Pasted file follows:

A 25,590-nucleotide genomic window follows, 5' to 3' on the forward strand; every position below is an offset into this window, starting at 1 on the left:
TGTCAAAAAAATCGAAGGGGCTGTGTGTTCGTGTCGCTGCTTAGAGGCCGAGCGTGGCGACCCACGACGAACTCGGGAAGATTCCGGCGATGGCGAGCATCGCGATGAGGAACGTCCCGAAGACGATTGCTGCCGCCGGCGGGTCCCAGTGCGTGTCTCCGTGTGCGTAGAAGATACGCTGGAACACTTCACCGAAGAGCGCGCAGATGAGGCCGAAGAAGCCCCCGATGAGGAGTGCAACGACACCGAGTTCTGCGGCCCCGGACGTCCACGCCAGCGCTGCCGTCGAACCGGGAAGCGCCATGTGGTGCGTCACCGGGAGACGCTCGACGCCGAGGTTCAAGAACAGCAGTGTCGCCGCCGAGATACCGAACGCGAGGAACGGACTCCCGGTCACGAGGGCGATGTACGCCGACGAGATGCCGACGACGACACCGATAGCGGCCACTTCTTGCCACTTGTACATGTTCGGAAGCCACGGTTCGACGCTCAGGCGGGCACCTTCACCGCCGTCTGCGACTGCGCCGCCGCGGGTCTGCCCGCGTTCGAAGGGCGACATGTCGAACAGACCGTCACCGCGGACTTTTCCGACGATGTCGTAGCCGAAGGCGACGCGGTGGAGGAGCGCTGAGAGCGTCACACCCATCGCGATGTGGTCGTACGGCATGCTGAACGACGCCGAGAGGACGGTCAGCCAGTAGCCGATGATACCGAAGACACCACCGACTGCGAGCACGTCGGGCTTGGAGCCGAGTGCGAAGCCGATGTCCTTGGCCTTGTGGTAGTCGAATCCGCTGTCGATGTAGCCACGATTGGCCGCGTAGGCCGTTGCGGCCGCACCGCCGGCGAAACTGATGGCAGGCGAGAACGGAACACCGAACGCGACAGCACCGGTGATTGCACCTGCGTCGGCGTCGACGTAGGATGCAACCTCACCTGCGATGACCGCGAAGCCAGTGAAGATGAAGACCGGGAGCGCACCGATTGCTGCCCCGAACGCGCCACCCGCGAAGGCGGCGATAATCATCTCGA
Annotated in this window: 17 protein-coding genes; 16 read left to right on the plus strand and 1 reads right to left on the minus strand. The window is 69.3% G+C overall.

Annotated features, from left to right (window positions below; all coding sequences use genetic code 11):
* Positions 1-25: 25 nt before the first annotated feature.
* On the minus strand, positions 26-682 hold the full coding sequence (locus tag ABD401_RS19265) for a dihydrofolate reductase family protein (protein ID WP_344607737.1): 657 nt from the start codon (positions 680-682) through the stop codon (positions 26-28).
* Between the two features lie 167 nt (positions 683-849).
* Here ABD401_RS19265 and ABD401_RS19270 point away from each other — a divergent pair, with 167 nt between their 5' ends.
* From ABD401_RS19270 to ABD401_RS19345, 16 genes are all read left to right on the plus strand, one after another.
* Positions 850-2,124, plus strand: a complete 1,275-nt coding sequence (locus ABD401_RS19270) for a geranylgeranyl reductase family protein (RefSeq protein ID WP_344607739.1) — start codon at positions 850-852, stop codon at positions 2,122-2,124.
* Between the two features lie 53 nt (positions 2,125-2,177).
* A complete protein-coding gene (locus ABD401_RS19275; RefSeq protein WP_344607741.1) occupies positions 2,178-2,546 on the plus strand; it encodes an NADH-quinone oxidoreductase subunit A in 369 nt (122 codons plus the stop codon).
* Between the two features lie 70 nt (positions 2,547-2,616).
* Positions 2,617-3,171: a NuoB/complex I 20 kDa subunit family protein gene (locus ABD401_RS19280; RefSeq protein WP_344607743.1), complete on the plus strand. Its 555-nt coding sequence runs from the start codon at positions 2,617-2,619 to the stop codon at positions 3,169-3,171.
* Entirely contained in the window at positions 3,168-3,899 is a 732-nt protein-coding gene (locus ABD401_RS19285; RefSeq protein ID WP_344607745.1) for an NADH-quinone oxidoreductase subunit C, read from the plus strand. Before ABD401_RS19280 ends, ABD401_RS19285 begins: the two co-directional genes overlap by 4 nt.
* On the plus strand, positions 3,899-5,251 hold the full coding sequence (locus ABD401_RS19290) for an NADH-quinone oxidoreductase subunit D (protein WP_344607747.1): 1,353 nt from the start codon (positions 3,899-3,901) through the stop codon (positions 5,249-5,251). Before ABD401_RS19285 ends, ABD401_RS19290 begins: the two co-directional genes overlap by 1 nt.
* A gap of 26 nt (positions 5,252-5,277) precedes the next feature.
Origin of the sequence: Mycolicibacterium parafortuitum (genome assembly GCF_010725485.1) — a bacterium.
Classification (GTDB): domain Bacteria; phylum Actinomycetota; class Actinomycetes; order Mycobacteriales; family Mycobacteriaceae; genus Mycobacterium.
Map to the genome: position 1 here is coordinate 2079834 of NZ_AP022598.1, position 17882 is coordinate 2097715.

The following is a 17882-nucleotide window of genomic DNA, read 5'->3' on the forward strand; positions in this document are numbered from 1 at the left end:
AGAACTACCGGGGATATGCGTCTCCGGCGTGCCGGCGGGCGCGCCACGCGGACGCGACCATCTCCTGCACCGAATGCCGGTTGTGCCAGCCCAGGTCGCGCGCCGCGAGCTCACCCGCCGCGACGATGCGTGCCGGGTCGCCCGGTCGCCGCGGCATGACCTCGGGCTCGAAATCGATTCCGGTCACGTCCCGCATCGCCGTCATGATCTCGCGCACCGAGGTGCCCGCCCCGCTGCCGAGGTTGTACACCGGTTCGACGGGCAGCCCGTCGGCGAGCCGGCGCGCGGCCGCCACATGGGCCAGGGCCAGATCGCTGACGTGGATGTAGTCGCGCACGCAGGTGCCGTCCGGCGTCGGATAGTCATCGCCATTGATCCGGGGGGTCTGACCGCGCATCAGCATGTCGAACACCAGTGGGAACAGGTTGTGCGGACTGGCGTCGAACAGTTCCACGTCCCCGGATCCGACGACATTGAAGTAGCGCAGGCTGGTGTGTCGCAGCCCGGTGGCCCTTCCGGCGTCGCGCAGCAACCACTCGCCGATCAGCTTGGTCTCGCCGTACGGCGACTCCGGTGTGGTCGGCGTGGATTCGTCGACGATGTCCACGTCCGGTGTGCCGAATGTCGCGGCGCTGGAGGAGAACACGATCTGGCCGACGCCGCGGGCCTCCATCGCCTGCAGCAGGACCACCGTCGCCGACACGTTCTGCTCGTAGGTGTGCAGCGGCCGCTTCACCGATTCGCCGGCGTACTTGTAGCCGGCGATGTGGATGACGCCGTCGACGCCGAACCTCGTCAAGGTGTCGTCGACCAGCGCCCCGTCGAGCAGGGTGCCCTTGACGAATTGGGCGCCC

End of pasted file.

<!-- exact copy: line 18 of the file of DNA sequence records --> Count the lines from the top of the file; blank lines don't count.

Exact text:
Origin of the sequence: Mycolicibacterium parafortuitum (genome assembly GCF_010725485.1) — a bacterium.